Latin American Network Information Center - LANIC
FBIS-LAT-94-231 Daily Report 1 Dec 1994 CARIBBEAN Cuba

Interviewed Upon Arrival

FL0112040294 Havana Cuba Vision Network in Spanish 0100 GMT 1 Dec 94 FL0112040294 Havana Cuba Vision Network Spanish BFN [From the "NTV" newscast]

[FBIS Translated Text] This afternoon, Commander in Chief Fidel Castro arrived in Mexico to attend the swearing-in ceremony of Ernesto Zedillo Ponce de Leon, Mexico's new president. Upon his arrival in Mexico City, Fidel Castro stated:

[Begin recording] [Castro] Good afternoon. Have you been here very long? It is cold. You do not look too cold. We were colder aboard the plane; they made us wait about 40 minutes.

[Unidentified reporter] [Words indistinct]

[Castro] Very well. It is getting better, in every sense.

[Unidentified reporter] [Words indistinct]

[Castro] Excellent.

[Unidentified reporter] [Words indistinct] at the Miami summit so they lift the blockade against Cuba.

[Castro] What?

[Unidentified reporter] Will you ask Zedillo to intercede in the Miami summit?

[Castro] I should not place Zedillo in such a difficult situation. He has just been elected. He is going to take office and go there, to Miami. It would be asking too much.

[Unidentified reporter] What do you expect from the Miami summit?

[Castro] We do not expect many things, but we will watch how it develops to see what happens. It is an interesting show [preceding word in English].

[Unidentified reporter] What is needed to normalize relations with the United States?

[Castro] For the United States to respect Cuba's sovereignty and for them to want to normalize relations. It depends on them, not on us because we do not have the United States blockaded, nor do we plan to do so -- really. We do not plan to impose conditions on them to establish relations with us.

[Unidentified reporter] [Words indistinct]

[Castro] What we have expected from past governments, who have developed very good relations with Cuba.

[Unidentified reporter] [Words indistinct]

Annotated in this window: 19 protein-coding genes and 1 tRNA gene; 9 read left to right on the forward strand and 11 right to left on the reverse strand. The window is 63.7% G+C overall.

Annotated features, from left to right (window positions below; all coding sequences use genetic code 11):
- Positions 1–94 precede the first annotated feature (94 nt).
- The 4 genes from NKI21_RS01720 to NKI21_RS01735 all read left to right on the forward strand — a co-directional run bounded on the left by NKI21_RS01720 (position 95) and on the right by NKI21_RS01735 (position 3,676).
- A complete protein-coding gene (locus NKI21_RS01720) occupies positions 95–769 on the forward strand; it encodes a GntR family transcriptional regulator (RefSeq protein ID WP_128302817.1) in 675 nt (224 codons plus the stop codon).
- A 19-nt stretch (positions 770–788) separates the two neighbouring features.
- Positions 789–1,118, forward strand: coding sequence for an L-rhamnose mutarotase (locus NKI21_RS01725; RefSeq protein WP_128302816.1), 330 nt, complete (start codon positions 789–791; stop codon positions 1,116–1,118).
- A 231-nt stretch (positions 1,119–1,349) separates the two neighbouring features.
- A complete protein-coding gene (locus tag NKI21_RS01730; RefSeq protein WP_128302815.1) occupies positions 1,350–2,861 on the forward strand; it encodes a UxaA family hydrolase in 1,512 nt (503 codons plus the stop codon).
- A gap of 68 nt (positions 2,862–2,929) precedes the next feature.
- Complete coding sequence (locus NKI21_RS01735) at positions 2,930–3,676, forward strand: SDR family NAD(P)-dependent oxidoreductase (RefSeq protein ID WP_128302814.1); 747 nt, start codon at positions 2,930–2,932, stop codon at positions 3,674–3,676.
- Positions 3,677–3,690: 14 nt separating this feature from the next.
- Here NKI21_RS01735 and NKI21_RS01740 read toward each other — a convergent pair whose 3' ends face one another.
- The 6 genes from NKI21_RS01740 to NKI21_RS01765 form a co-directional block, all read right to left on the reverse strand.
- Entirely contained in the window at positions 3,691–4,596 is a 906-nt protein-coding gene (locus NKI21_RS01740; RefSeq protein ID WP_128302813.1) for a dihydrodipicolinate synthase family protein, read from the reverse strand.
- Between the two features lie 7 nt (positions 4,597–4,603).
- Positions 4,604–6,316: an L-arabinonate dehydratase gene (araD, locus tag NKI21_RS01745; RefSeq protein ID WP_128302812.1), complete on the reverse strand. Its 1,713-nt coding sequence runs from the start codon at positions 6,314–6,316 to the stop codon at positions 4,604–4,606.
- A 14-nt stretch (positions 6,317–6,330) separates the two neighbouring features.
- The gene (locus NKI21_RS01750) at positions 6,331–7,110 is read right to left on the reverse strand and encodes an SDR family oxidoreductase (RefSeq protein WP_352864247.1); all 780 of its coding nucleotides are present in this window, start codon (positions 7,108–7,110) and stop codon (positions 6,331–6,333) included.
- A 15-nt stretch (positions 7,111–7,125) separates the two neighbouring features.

[Castro] According to information, the Cuban rafters in Guantanamo are in good health. Many of them have crossed the minefields to return to Cuba. That has been a problem. Now...

[Unidentified reporter, interrupting] What is your opinion on Mexico's current political situation?

[Castro] It is very difficult to become a judge and give an opinion on Mexican policy. The most I can say is that I think it is a phase of transition and change. It is a new phase, and under these circumstances, all I can say is that I wish success, progress, and peace to the people of Mexico.

[Unidentified reporter] Commander, when do you expect the blockade to end?

[Castro] The Twelfth of Never, perhaps. There is a saying that goes -- nothing lasts forever -- nor blockaders who can endure it.

[Unidentified reporter] Commander, your opinion on the 187?

[Castro] Well, what can I say? I have the worst opinions. It is a fascist, racist, inhumane, and unbelievable law. I honestly thought this law would never be approved.

[Unidentified reporter] [Words indistinct]

[Castro] I will meet those who want to meet with me, if we have time to meet with one another. Understand that I have come to a swearing-in ceremony; this is not a summit meeting.

[Unidentified reporter] Commander, when will the United States withdraw from Guantanamo?

[Castro] One of these days they will get tired and realize that it is insane, that all of this is not worth anything. The day that they quit trying to humiliate us, they will withdraw from Guantanamo.

[Unidentified reporter] What does Gorbachev's support mean to you?

[Castro] What support?

[Unidentified reporter] He has stated that he supports you.

[Castro] When?

[Unidentified reporter] That the blockade against Cuba be dropped.

[Castro] Well, I thought it was very good.

[Unidentified reporter] Do you have any meetings planned with Mexican businessmen?

[Castro] If I have time. I would enjoy it, especially now that we are partners with certain Mexican businessmen.

[Unidentified reporter] Are you going to discuss anything special with Zedillo?

[Castro] No. No special issue. Greet, congratulate him, and wish him success.

[Unidentified reporter] [Words indistinct]

[Castro] [Words indistinct] we would have to ask him [words indistinct] at a point where we are both worried about the environment.

[Unidentified reporter] Did the rafters' crisis serve to improve relations with the United States?

[Castro] Well, the rafters' crisis served to correct certain things that were happening, among others, the constant enticement to leave the country illegally, to mass exodus. This went on for 35 years, but with much more emphasis during the last few years, when our economic situation was very difficult. This was added to the constant enticement. That is not happening now.

[Unidentified reporter] In 1995, is Cuba's economy going to improve?

[Castro] If not improve -- none, in any part of the world, have improved -- but, yes, we will begin to recover in 1995. Well, many thanks for your questions. I must go, because I have a quick meeting....

[Unidentified reporter, interrupting] With whom?

[Castro] Well, I should not say, because among other things, I must be discreet. This is a very important person and I want to greet him.

[Unidentified reporter] [Words indistinct]

[Castro] What?

[Unidentified reporter] Are you going to hold a news conference?

[Castro] Well, let's see. Let's see how much time we have. I believe there are about 4,000 reporters here, and it's impossible to hold a news conference. Good bye, it has been a pleasure to meet you. Thank you. [end recording]